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"...public opinion deserves to be respected as well as despised" G.W.F. Hegel, 'Philosophy of Right'

ALP: turn right « Previous | |Next »
November 22, 2004

As readers of public opinion are well aware, I am a fellow traveller of the inner city, apartment dwelling, caffe-latte Left, who are deeply concerned about post-Whitlam progressive policies relating to the environment, refugees and multiculturalism. You know the political grouping that is much despised by the right wing grouping of mates within the ALP.

I say fellow traveller because I do not live the Christian life and I am not a member of the ALP. Never have been.

Now that party politics does not matter to people, such as Bill Shorten, national secretary of the Australian Workers Union. He says that party affiliation is not really relevant here. What is relevant is the world view of the innercity intelligentsia which Shorten attributes to "us". He describes this cultural mentality in terms of:

"....a 'top-down' divide, between highly educated, urban intelligentsia [who despite party differences share similar liberal social values and an economically rationalist acceptance of globalisation] and so-called 'ordinary Australians' in the suburbs and regions [who are risk averse to economic restructuring and suspicious of liberal social values]."

Anti-populism+liberal social values+economic rationalist acceptance of globalization sounds like a description of the views of Paul Keating to me. I'm not that kind of guy. I detest Keating, am opposed to economic rationalism (neo-liberalism) and I critique the corporate form of globalization. That only leaves liberal social values. As I said I'm a fellow traveller.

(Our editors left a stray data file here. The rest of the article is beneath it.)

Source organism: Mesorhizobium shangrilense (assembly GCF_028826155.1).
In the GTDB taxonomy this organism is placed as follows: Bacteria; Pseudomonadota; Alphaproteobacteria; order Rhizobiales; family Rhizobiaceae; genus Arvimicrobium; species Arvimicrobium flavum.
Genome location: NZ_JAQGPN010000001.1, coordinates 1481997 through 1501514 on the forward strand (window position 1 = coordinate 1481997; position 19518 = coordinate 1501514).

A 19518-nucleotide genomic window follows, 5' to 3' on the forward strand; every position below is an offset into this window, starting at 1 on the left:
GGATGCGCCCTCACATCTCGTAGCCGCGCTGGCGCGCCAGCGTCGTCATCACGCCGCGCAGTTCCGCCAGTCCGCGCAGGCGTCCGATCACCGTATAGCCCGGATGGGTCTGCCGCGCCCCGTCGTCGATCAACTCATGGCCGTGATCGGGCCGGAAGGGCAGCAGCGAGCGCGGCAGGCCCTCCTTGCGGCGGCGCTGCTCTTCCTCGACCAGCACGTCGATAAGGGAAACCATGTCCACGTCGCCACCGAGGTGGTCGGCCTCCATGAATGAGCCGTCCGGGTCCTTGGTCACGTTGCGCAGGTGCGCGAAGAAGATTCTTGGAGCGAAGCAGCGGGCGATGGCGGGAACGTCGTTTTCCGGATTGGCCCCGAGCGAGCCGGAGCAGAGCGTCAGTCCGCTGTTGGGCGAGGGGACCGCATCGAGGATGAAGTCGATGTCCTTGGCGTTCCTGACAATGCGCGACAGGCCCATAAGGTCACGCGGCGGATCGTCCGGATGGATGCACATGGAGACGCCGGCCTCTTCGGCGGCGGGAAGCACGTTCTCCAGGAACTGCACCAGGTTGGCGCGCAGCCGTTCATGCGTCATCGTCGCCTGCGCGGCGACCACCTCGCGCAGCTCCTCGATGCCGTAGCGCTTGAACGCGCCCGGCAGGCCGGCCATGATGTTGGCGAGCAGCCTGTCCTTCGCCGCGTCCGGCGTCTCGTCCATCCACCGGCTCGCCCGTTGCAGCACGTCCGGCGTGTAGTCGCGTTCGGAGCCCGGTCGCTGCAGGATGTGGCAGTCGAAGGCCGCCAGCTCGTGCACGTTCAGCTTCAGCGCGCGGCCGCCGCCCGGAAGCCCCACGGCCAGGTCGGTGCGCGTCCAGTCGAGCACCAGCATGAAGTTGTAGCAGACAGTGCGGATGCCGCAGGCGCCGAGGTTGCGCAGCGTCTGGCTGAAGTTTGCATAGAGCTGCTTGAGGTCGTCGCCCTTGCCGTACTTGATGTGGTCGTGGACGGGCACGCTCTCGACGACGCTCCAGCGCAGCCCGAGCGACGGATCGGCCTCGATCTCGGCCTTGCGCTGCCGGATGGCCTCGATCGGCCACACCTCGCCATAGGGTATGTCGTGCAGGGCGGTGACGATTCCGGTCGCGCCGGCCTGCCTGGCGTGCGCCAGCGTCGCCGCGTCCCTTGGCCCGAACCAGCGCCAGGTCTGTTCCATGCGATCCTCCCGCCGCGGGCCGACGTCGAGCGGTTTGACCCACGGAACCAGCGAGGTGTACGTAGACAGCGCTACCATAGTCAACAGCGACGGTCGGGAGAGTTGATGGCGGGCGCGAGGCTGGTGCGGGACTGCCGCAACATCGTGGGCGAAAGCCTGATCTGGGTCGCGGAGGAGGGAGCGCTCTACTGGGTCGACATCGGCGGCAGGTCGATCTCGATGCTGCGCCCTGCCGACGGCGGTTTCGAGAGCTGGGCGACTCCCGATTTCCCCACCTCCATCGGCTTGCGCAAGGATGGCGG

Shorten has lots of strategic advice for the ALP in his leaked speech that he will deliver to the Fabian Society next month. Basically, the advice is that the ALP must distance itself from the Left intelligentsia if it is to win back the suburban Australian heartland now owned by John Howard.

It should move to the centre, establish its superiority in economic management credentials, reconnect with its blue collar base and "middle Australia", and accept that people want more public services and more tax cuts.

Shorten is a little coy here as he interprets moving to the centre in terms of "the everyday experience of working for the economic interests of people in the real economy is a valuable policy anchor." Now moving to the centre---ie., back into Howard's suburbs and towns---- also means accepting a conservative populism structured around an old-fashioned or nationalistic conservatism and cultivating support among socially conservative or religious Australians. This is required to counter wedge politics, where people vote to support certain values even against their own economic interests.

That is the voice of conservative populism in the ALP.

Where is its difference from the conservative populism of John Howard? The only difference I see is looking out for the economic interests of trade unions rather than the bosses. That union boss talk would not resonate all that well with the do-it-yourself enterprise culture of the new middle class of contractors, franchisees, people working from home and fledgling suburban entrepreneurs. Does not the union movement have a problematic relationship with this new middle class?